Motion Sickness by Ursula PflugMotion Sickness by Ursula Pflug

Motion Sickness

byUrsula PflugIllustratorS.k. Dyment

Paperback | August 28, 2014

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Motion Sickness is a flash novel consisting of 55 chapters of exactly 500 words each and accompanied by a wood-cut like, scratchboard illustration. The illustrations are dark and somewhat whimsical as is the text. Penelope, the twenty-year old narrator is a guitarist who writes some lyrics, has a good colour sense and a social conscience. She has kicked a drug habit and is now mainly drinking and sometimes jamming in after-hours clubs as well as writing letters of protest. She finds herself alone when her roommate goes to Calgary to be with her mother who has breast cancer. At the same time she is increasingly attracted to Theo, a slightly older bass player who turns out to be married and who shares a similarly poetic take on the world, but who, unlike her, sticks with people and jobs. He finds her employment with him silk screening T-shirts where they develop a more intimate but non- sexual relationship. In between birth control methods she finds herself pregnant after a drugged threesome which involved the very sexy but potentially violent Stan. She has an abortion. Stan becomes a frightening stalker. Theo remains a stable anchor and it becomes increasingly clear to both of them as well as to Theo's wife that their intimacy is not to be ignored. This is a smart, engaging, well-written novel that should appeal particularly, but by no means exclusively, to young women dealing with the responsibility of reproductive control, finding their way in the world of creative work and the social life of a young single person.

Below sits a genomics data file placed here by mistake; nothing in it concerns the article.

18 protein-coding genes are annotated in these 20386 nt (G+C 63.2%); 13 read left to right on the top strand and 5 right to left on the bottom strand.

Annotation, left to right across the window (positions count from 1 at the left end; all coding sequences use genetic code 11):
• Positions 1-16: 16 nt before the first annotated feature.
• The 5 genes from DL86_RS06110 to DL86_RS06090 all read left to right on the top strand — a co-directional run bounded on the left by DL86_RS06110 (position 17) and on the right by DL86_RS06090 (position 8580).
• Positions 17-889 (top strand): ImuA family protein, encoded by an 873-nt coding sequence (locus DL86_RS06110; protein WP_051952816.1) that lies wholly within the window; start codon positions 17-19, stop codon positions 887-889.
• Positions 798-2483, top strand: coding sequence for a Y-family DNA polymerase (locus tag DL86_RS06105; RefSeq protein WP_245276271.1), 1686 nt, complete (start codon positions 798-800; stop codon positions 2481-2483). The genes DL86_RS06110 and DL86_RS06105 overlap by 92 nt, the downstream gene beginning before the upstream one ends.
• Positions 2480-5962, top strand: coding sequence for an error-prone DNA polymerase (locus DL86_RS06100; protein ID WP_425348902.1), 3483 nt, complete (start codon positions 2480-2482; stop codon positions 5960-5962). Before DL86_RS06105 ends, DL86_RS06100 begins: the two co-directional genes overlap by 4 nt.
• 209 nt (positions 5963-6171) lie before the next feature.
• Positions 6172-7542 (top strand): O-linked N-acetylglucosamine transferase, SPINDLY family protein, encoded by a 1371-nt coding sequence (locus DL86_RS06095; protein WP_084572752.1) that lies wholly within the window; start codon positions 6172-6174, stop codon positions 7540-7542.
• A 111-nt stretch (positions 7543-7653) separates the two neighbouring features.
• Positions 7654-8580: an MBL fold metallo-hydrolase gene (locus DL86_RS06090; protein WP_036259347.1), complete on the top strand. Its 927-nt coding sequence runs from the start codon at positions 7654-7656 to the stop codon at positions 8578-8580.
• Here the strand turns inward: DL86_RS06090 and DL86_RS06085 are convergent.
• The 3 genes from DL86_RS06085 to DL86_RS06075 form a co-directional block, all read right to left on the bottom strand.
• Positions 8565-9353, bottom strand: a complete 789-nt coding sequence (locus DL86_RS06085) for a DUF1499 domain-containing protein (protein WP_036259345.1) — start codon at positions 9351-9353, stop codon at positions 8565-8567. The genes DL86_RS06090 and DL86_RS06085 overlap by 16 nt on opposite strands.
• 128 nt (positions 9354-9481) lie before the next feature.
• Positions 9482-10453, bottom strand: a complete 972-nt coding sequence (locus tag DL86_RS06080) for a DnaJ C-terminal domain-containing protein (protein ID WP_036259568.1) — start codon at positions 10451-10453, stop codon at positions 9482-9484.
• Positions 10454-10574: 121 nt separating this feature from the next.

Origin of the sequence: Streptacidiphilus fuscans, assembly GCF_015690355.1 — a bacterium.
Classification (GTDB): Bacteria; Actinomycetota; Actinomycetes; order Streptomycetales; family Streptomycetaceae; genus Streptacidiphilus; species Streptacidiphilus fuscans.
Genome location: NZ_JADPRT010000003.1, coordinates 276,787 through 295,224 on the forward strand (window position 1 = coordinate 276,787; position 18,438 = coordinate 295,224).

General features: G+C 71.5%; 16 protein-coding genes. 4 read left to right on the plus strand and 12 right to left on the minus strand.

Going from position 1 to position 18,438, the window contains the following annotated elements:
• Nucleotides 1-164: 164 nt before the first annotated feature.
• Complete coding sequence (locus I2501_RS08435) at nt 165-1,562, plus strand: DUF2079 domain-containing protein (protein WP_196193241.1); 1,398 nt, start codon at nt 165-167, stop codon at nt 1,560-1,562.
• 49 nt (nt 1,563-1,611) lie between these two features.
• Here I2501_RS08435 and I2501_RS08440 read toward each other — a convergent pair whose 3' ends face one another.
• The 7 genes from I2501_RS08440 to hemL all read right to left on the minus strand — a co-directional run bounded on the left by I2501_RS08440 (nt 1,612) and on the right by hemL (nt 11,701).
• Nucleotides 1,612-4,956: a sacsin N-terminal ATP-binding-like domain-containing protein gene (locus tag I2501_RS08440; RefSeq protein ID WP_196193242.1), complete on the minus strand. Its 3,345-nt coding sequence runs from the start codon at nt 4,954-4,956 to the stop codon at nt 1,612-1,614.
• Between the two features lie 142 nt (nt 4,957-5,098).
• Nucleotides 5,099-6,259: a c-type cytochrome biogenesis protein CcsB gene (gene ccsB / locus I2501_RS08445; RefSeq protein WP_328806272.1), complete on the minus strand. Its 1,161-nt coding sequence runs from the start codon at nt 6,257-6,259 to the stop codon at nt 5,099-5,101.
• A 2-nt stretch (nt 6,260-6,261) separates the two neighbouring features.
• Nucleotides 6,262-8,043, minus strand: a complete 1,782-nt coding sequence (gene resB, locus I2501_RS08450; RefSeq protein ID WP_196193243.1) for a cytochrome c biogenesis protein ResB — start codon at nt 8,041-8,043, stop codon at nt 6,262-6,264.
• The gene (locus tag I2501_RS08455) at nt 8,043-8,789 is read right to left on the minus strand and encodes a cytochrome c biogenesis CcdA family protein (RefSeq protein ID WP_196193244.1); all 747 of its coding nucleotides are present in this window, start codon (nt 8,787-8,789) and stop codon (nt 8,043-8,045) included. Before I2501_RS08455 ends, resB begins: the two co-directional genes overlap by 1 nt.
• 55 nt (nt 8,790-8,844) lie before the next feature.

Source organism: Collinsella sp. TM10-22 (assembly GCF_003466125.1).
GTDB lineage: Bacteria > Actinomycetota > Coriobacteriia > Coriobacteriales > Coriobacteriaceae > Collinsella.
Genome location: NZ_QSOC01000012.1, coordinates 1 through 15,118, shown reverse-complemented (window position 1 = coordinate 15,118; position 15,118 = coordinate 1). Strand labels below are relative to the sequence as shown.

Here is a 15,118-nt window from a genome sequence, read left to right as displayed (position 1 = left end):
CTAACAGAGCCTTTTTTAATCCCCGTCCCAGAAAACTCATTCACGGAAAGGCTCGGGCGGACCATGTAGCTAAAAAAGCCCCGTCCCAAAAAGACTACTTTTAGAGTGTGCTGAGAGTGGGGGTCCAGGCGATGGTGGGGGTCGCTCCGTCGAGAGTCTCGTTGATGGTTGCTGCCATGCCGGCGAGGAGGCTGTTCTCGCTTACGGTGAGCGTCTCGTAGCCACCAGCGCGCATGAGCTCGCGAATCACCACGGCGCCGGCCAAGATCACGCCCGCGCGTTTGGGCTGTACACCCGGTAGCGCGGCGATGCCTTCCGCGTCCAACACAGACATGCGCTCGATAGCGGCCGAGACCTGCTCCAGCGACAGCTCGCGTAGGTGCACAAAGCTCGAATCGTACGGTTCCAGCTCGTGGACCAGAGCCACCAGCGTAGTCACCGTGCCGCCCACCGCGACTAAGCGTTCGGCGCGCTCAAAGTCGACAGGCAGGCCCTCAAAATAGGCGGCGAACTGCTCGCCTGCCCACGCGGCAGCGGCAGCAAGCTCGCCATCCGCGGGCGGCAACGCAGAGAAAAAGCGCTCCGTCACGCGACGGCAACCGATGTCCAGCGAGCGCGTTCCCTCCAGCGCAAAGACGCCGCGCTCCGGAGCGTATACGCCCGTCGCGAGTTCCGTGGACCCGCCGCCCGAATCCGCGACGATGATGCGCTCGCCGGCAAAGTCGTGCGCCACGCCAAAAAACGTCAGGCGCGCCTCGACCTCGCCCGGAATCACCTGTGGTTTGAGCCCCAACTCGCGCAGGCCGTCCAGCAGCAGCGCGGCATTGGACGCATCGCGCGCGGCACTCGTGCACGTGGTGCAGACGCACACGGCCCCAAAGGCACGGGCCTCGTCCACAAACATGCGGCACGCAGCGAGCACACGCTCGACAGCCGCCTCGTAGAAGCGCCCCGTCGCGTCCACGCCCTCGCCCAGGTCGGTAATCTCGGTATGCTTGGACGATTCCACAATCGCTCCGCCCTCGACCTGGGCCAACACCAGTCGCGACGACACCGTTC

Ursula Pflug is author of the critically acclaimed slipstream novel Green Music (, 2002). She has published over 70 short stories in professional publications in Canada, the U.S., and the U.K. She has published dozens of art and book reviews in Canada and the U.S., and has had several plays professionally produced, one (Nobody Likes Th...
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Title:Motion SicknessFormat:PaperbackDimensions:122 pages, 9 × 9.5 × 0.25 inPublished:August 28, 2014Publisher:Inanna PublicationsLanguage:English

The following ISBNs are associated with this title:

ISBN - 10:1771331429

ISBN - 13:9781771331425

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Reviews

Rated 5 out of 5 by from I did not like Twilight. I like good writing. This book is what Young Adult fiction should be. It's not about virgin werewolves and chaste vampires. It's about a young adult woman going through a real life. Now don't get me wrong: I like werewolves and vampires. But the chances of encountering those are not as great as the chances a young woman has of encountering date rape and birth control failures. Motion Sickness is not a How To. Want to know what it feels like to have a copper-T IUD removed? And how your cervical entrance will feel afterward? Good. Want to know what it feels like to have sex you didn't really agree to, but didn't refuse, either? Good. Read this book. Because no one else will tell you. Ursula Pflug's characters will tell you. And Ursula Pflug will show you how to be a damn good writer, whose most poetic lines are the most brutal, the most honest, and the most comforting ones. When Penelope tells Theo about the damage done to beluga whales by industrial pollution, he asks: "Do you just cry, or do you do anything about it?" The characters in this book challenge the reader to be her best self, and to feel fully her own pain. Pflug uses the words "the escalating war on bodies" in a way that, if you never thought of it this way before, now you can, and with compassion. The characters in Motion Sickness tell about themselves and their dreams with matter-of-fact poetry. And what is not revealed in their self-aware admissions and reflections are uncannily etched for the reader by illustrator SK Dyment. Motion Sickness is not a graphic novel or illustrated novel: Dyment's work does not fill in gaps in the narrative, it expands the imagery to include the reader's life, too. That is, if you thought this book tells only the story of Penelope and the people she meets, it doesn't: Motion Sickness tells the story of the life you may have had, and the one you did not, and in this way, Penelope's story becomes Our Story. Read this book if you are Young Adult or if you are a former Young Adult. If you are an artist or a will be or were, read this book. Do yourself the favour and the honour. Greatest lines: "Penelope didn't like it when her mind started coming out of other people's mouths." "Female trouble. All girls had it at one time or another."
Date published: 2015-03-06